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Chapter 11: Classes and Objects Programming with Microsoft Visual Basic.NET, Second Edition.

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Presentation on theme: "Chapter 11: Classes and Objects Programming with Microsoft Visual Basic.NET, Second Edition."— Presentation transcript:

1 Chapter 11: Classes and Objects Programming with Microsoft Visual Basic.NET, Second Edition

2 2 Classes and Objects Lesson A Objectives Define a class Add properties to a class Instantiate an object from a class that you define

3 Programming with Microsoft Visual Basic.NET, Second Edition 3 Defining a Class Classes that you define must specify the properties and methods of the objects they create –Properties describe the characteristics of the objects –Methods specify the tasks that the objects can perform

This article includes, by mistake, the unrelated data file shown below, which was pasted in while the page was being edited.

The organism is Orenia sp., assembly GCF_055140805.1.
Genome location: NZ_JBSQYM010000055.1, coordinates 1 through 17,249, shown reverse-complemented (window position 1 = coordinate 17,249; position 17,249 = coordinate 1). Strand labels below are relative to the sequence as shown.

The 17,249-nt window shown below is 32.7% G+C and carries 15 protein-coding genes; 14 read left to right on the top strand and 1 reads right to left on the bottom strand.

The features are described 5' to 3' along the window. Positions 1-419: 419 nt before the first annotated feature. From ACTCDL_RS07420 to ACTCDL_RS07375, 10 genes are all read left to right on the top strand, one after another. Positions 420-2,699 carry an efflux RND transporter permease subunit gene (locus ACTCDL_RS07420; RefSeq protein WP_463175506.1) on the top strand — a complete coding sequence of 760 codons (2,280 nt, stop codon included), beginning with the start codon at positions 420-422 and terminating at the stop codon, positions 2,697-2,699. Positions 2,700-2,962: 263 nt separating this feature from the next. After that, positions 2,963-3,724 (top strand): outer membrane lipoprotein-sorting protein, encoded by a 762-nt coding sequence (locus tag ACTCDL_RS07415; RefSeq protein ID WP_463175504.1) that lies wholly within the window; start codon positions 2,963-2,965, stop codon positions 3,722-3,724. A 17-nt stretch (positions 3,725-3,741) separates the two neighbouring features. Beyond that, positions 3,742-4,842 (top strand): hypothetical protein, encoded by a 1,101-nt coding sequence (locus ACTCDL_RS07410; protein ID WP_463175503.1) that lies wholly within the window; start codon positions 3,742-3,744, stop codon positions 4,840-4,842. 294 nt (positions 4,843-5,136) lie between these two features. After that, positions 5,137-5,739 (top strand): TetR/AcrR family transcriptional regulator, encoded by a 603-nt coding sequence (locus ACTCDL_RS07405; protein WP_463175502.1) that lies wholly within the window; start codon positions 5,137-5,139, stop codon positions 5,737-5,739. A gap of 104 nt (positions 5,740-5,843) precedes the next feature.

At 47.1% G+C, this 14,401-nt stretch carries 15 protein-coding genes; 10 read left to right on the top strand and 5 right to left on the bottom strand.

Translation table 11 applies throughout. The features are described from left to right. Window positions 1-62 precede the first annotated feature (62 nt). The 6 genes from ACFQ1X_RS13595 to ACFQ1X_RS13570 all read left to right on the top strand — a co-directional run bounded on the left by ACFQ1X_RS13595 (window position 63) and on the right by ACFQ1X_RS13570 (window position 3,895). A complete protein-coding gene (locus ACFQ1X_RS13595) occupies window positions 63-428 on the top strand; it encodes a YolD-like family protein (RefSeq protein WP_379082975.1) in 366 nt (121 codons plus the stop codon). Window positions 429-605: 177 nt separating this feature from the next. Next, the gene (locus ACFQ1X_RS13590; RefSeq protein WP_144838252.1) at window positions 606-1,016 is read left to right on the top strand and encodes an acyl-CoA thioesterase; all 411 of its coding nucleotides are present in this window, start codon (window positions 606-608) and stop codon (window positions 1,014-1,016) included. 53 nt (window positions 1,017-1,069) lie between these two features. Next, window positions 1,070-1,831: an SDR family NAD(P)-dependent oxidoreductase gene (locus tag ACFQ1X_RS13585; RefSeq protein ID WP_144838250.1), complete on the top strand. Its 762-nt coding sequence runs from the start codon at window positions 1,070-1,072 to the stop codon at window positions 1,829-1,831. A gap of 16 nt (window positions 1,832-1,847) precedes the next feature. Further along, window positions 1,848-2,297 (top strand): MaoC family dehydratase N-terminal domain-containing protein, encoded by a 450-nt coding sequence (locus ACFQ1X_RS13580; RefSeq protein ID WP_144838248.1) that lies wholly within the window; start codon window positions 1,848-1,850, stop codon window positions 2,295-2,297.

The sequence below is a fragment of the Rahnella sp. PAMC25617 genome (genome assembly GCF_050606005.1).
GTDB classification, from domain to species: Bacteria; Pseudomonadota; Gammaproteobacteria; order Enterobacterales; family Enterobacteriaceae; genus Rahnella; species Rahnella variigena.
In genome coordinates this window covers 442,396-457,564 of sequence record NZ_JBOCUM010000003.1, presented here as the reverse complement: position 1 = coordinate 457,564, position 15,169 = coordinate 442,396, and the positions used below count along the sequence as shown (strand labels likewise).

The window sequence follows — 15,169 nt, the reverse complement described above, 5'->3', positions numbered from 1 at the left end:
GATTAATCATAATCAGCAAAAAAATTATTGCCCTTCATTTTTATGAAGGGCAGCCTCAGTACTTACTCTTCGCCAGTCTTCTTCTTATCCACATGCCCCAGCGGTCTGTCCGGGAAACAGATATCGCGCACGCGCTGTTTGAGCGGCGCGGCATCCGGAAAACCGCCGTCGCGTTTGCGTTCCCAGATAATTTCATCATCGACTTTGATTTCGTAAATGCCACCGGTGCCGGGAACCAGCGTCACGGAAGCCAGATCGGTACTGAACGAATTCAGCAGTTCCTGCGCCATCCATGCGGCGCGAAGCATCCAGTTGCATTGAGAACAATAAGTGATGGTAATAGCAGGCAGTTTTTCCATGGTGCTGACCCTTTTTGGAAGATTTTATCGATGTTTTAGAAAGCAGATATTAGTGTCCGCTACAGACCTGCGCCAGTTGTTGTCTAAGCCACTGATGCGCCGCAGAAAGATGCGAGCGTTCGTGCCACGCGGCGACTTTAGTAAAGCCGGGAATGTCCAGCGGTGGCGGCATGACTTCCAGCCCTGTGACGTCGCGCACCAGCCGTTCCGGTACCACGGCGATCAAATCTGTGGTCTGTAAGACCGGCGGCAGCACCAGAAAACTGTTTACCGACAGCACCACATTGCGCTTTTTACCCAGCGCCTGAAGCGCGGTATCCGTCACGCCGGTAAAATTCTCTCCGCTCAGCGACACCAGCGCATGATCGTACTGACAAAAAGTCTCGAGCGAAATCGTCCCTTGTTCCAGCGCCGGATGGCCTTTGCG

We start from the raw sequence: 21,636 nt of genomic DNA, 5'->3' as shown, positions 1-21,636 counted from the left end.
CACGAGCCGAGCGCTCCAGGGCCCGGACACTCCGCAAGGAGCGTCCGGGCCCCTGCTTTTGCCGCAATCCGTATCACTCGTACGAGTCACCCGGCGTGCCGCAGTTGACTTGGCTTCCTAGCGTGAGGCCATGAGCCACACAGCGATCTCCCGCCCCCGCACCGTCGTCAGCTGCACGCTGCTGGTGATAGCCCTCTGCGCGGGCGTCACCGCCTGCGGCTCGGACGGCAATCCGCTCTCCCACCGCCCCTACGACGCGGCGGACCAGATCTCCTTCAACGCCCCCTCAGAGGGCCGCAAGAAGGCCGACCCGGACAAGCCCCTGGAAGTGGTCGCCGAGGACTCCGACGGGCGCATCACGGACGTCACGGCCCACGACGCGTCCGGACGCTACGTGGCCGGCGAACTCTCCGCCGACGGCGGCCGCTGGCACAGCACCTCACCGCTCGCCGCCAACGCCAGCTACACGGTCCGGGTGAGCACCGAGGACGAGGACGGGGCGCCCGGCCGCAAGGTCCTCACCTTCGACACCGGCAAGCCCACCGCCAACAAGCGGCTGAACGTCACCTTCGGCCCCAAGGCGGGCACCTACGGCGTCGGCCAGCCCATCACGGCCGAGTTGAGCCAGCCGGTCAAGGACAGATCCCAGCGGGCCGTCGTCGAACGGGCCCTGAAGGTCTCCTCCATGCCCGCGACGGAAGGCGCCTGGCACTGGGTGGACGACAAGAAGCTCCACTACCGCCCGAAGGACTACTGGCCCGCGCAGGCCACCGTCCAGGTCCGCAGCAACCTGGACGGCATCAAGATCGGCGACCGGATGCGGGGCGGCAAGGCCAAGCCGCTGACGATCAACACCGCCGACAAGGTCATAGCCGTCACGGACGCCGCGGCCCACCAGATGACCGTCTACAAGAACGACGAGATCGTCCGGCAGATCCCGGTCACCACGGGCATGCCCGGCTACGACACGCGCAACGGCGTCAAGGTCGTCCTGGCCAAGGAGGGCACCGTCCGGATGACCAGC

4 Programming with Microsoft Visual Basic.NET, Second Edition 4 Defining a Class (continued) Use the Class statement to define a class in Visual Basic.NET Enter the Class statement in a class file After defining a class, you can use it to create objects

5 Programming with Microsoft Visual Basic.NET, Second Edition 5 Defining a Class (continued) Figure 11-3: Syntax and an example of the Class statement

6 Programming with Microsoft Visual Basic.NET, Second Edition 6 Defining a Class (continued) Figure 11-4: Procedure for adding a class file to a project

7 Programming with Microsoft Visual Basic.NET, Second Edition 7 Defining a Class (continued) Figure 11-7: Syntax and examples of creating an object from a class